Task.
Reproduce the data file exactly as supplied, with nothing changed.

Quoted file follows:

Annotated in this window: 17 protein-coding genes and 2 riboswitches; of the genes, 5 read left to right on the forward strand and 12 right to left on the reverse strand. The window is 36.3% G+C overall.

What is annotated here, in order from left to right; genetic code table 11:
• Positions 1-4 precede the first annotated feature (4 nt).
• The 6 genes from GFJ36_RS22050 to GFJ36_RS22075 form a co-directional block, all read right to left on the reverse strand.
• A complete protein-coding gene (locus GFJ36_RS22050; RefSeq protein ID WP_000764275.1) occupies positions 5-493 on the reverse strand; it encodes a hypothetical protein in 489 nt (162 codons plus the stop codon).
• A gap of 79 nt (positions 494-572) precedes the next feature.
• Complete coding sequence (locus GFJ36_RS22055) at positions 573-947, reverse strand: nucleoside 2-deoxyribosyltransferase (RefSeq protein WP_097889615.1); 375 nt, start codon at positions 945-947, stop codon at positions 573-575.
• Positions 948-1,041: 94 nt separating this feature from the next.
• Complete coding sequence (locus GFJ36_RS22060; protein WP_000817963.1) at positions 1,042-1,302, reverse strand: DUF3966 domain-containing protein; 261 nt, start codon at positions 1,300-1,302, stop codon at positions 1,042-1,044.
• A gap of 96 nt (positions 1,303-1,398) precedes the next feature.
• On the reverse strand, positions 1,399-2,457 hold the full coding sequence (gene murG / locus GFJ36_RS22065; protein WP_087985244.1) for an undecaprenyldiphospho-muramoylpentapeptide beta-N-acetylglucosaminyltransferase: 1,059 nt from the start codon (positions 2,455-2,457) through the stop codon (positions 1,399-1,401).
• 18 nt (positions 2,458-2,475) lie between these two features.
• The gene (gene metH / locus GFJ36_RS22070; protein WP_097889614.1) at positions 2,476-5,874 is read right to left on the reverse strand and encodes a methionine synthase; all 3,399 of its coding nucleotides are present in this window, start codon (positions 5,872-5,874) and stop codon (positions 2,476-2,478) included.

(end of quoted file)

Annotated in this window: 17 protein-coding genes and 2 riboswitches; of the genes, 5 read left to right on the forward strand and 12 right to left on the reverse strand. The window is 36.3% G+C overall.

What is annotated here, in order from left to right; genetic code table 11:
• Positions 1-4 precede the first annotated feature (4 nt).
• The 6 genes from GFJ36_RS22050 to GFJ36_RS22075 form a co-directional block, all read right to left on the reverse strand.
• A complete protein-coding gene (locus GFJ36_RS22050; RefSeq protein ID WP_000764275.1) occupies positions 5-493 on the reverse strand; it encodes a hypothetical protein in 489 nt (162 codons plus the stop codon).
• A gap of 79 nt (positions 494-572) precedes the next feature.
• Complete coding sequence (locus GFJ36_RS22055) at positions 573-947, reverse strand: nucleoside 2-deoxyribosyltransferase (RefSeq protein WP_097889615.1); 375 nt, start codon at positions 945-947, stop codon at positions 573-575.
• Positions 948-1,041: 94 nt separating this feature from the next.
• Complete coding sequence (locus GFJ36_RS22060; protein WP_000817963.1) at positions 1,042-1,302, reverse strand: DUF3966 domain-containing protein; 261 nt, start codon at positions 1,300-1,302, stop codon at positions 1,042-1,044.
• A gap of 96 nt (positions 1,303-1,398) precedes the next feature.
• On the reverse strand, positions 1,399-2,457 hold the full coding sequence (gene murG / locus GFJ36_RS22065; protein WP_087985244.1) for an undecaprenyldiphospho-muramoylpentapeptide beta-N-acetylglucosaminyltransferase: 1,059 nt from the start codon (positions 2,455-2,457) through the stop codon (positions 1,399-1,401).
• 18 nt (positions 2,458-2,475) lie between these two features.
• The gene (gene metH / locus GFJ36_RS22070; protein WP_097889614.1) at positions 2,476-5,874 is read right to left on the reverse strand and encodes a methionine synthase; all 3,399 of its coding nucleotides are present in this window, start codon (positions 5,872-5,874) and stop codon (positions 2,476-2,478) included.